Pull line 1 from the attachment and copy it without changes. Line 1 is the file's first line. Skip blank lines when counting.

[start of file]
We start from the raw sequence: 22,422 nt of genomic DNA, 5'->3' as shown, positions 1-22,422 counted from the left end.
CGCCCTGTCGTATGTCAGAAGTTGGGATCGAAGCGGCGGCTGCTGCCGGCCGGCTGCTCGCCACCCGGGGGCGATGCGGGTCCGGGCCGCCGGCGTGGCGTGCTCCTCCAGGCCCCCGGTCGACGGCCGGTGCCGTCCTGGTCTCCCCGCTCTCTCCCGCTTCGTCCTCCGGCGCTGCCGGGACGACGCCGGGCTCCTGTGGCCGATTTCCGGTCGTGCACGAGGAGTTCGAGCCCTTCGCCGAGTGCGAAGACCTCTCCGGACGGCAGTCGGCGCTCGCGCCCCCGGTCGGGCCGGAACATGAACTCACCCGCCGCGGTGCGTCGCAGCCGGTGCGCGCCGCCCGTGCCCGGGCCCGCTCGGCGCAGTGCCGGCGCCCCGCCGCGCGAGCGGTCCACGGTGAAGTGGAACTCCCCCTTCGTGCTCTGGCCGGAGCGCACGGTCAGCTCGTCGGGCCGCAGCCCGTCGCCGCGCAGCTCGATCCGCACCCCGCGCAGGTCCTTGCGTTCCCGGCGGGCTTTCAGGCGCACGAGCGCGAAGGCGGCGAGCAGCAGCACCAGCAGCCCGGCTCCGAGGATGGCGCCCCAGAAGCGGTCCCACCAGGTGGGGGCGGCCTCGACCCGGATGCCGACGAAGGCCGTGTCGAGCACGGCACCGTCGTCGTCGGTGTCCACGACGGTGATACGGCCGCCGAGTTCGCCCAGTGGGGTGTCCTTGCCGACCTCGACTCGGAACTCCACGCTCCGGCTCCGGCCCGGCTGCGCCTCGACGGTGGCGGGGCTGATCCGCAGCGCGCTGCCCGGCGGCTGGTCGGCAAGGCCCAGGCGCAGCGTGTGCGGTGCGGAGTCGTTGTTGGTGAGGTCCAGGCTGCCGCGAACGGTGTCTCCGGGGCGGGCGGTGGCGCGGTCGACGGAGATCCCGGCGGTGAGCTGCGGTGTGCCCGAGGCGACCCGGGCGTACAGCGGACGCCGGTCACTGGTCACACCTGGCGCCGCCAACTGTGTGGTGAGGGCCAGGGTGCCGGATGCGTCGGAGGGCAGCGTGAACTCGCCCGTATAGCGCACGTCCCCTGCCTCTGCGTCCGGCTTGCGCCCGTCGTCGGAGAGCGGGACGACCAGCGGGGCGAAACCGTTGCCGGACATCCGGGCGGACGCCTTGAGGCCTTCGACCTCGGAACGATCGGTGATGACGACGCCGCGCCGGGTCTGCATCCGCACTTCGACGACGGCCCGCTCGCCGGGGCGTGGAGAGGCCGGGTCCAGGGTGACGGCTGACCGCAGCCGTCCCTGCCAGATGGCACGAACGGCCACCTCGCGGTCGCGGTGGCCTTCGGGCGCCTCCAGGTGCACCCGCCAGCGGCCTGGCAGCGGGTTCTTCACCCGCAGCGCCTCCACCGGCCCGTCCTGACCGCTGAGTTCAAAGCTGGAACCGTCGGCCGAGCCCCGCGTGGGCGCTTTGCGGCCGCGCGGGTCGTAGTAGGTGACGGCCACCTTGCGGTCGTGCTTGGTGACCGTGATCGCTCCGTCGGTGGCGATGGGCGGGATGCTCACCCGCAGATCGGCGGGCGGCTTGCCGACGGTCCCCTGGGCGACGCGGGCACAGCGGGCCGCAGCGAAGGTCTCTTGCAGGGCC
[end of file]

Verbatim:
We start from the raw sequence: 22,422 nt of genomic DNA, 5'->3' as shown, positions 1-22,422 counted from the left end.